Egyptian security forces move to prevent anti-Sisi protests

UNITED STATES, WASHINGTON (OBSERVATORY) — Egyptian police dispersed a protest in Cairo while presenting a huge show of force in central Cairo and other cities on Friday after calls for a protest against President Abdel Fattah al-Sisi as a large pro-Sisi crowd gathered in the capital, witnesses said.

Protests erupted on September 20 in Cairo and other cities after Internet calls for demonstrations spread after allegations of corruption about Sisi and the army, which Sisi denied.

Witnesses and security sources said police fired tear gas to disperse up to 1,000 protesters on Cairo’s Warraq island, chanting “Go, Sisi.”

Security sources said protesters also tried to gather in Qus in southern Egypt but were dispersed by police.

No protests took place in Tahrir Square, the heart of the protests that led to the ouster of former President Hosni Mubarak in 2011 or other areas of central Cairo because police blocked all roads leading there.

Security forces have stepped up their presence in the main squares of major cities and plainclothes police are checking mobile phones for motorists and pedestrians for political content and searches of that kind continued on Friday morning.

Sisi returned to Cairo on Friday morning after spending the last week in New York to attend the UN General Assembly. He was greeted by senior ministers and then stopped to speak to a crowd of supporters on the side of the road.

“Good morning,” Sisi told them. And then Eh who Elmshikm Badri Keda, today Friday, the topic is not worthy, you must know that the Egyptian people remained conscious Oi … worried about the need.

Sisi apparently repeated his rejection of allegations of corruption contained in Internet videos posted by former contractor and former actor Mohamed Ali before the protests. These videos have been widely watched.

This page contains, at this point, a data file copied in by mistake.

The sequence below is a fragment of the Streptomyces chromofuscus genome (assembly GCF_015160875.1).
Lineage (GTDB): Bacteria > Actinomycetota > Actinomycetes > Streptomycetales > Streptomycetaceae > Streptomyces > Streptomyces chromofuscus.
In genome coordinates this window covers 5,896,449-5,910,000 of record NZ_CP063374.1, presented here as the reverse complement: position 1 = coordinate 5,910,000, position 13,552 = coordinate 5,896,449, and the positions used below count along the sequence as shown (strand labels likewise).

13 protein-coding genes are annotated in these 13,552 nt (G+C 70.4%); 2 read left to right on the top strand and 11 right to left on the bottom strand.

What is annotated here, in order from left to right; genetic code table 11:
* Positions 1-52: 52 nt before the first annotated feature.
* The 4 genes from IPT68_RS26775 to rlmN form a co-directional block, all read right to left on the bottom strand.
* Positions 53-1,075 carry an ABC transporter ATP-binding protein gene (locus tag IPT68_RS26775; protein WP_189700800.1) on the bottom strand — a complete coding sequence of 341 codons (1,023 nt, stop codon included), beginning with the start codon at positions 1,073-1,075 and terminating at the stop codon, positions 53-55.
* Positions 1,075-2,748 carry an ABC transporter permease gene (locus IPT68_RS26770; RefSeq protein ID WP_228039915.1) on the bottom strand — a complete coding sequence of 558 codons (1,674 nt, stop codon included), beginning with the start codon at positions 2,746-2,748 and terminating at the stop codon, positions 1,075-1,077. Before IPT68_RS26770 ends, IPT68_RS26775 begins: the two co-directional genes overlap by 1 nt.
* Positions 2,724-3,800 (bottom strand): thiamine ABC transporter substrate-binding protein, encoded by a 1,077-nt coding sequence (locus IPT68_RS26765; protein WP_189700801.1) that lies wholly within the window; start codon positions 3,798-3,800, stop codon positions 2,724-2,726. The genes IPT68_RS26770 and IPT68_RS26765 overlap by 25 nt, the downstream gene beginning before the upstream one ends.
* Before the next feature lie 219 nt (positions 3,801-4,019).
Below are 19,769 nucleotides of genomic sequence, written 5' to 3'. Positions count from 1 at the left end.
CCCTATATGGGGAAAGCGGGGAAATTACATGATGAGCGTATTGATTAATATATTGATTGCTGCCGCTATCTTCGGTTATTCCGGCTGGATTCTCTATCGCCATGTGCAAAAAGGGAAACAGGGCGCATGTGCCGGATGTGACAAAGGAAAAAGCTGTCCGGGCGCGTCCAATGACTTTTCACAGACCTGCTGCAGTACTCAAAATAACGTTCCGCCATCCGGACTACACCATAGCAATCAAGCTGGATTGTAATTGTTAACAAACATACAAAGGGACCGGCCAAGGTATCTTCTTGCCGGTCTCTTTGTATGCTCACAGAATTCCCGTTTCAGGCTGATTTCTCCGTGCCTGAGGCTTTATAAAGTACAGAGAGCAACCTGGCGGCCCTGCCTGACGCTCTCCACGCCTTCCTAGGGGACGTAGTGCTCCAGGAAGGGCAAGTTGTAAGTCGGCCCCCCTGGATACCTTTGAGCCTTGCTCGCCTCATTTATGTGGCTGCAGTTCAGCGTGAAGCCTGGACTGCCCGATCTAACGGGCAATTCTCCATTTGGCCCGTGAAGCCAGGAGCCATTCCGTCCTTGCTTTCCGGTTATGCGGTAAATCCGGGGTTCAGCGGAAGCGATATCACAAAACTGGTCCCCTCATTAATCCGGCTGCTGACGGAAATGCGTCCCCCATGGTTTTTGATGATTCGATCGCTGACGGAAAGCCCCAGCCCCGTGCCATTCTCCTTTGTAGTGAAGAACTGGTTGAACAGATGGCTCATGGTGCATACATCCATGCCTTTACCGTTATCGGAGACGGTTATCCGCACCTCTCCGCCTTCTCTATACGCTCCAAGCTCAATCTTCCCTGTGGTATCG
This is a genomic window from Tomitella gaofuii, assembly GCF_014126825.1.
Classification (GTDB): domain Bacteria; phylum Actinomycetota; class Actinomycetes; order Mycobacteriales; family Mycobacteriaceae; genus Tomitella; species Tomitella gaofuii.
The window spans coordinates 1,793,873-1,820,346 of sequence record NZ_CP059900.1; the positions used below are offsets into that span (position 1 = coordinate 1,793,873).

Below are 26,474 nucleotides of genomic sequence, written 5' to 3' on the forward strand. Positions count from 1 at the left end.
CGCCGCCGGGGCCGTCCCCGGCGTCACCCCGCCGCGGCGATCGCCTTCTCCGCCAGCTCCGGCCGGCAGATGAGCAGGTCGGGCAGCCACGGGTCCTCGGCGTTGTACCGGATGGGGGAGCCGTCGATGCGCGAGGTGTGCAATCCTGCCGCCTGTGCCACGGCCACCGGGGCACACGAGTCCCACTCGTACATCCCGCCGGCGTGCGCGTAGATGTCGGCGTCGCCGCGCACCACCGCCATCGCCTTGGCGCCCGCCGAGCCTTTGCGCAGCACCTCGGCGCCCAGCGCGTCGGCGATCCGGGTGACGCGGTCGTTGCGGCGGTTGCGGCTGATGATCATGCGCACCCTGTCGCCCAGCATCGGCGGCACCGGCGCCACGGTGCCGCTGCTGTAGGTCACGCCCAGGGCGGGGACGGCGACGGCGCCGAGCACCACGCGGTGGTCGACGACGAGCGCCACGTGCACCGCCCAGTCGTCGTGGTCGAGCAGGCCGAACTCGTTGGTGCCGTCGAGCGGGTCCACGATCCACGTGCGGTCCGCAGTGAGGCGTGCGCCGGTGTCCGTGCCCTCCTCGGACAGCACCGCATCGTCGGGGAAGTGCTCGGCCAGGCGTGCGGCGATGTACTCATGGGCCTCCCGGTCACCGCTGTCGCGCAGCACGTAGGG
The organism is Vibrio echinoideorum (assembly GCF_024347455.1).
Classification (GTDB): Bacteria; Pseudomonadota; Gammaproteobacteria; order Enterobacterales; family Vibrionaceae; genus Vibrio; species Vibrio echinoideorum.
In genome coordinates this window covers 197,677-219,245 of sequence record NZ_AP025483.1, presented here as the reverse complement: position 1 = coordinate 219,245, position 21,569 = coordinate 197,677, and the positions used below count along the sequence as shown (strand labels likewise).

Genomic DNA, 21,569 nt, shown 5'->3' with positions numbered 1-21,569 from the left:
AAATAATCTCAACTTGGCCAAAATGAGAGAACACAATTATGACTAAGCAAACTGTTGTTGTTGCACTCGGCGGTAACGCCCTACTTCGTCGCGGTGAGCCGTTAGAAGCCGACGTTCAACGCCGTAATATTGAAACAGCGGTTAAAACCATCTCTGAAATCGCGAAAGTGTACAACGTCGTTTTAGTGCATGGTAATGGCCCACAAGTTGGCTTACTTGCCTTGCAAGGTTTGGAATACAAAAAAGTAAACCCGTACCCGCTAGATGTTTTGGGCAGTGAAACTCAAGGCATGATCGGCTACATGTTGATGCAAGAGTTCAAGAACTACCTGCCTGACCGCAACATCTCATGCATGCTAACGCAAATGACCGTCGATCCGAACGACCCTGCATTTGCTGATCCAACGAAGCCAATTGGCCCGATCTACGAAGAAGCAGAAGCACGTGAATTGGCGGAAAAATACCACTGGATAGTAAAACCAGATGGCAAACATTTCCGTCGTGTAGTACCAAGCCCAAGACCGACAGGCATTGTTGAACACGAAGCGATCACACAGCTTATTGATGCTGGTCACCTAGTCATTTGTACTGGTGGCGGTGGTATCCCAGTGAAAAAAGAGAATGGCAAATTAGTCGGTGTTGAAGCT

In a video posted on his official Facebook page, El-Sisi said, “This is a picture of what I do before. It is a lie, a slander and a bit of media that works to give a real picture, we are rigid, God willing, the country is rigid.”

Since the protests last Friday, authorities have launched a campaign of arrests, which human rights groups say has resulted in the arrest of nearly 2,000 people.

Egypt’s public prosecutor said on Thursday the prosecutor had “questioned up to 1,000 defendants in the presence of their lawyers.”

Ali called for new protests on Friday but his call was met by rallies to show their support for Sisi and “stability”. The largest gathering was on a main road in eastern Cairo.

– Police presence –

Buses were seen carrying people, including employees of a company from Cairo and other cities, to the gathering, where crowds waved Egyptian flags and held up pictures of Sisi. Delta Sugar, a state-owned company, said it transported workers by bus from its Cairo-based factory in the Nile Delta.

Last week’s protests worried investors and led to a campaign of support for Sisi in Egypt’s strictly censored media, which tried to discredit Mohamed Ali and the fragile opposition.

Police stepped up their presence around Tahrir Square and at some intersections in the city center and deployed vehicles equipped with water cannon. Many shops and a number of major metro stations were closed.

At Cairo’s al-Fateh mosque, where demonstrations began in 2011, dozens of masked policemen carrying rifles, some in uniform and some in civilian clothes, stood near the exit of the mosque as prayers ended.

At least 20 vehicles belonging to the security forces are parked around the mosque or patrol nearby.

Police sealed off an area outside Alexandria’s Sidi Bishr mosque, where protesters gathered last week, and witnesses said they had also sealed off a field in the Red Sea city of Suez, where protesters gathered on Saturday.

Sisi took power after leading the ouster of former Muslim Brotherhood leader Mohamed Morsi in 2013 following mass protests against his rule. He said on Friday that at some point he would be asked to show support, with millions of Egyptians coming out.

– Campaign –

Sisi’s rule has seen a sweeping crackdown on the opposition, including liberals as well as Islamist groups, which human rights groups say is the toughest in modern times. Brotherhood leaders were imprisoned or fled abroad.

Sisi’s supporters say the campaign is necessary to stabilize after the unrest that followed the 2011 uprising.

Lawyers say several hundred people arrested in the past week are under investigation over accusations of using social media to spread false news, join a banned terrorist group and demonstrate without a license.

The United Nations High Commissioner for Human Rights, Michelle Bachelet, called on the Egyptian authorities on Friday to “radically change their approach to any future protests”.

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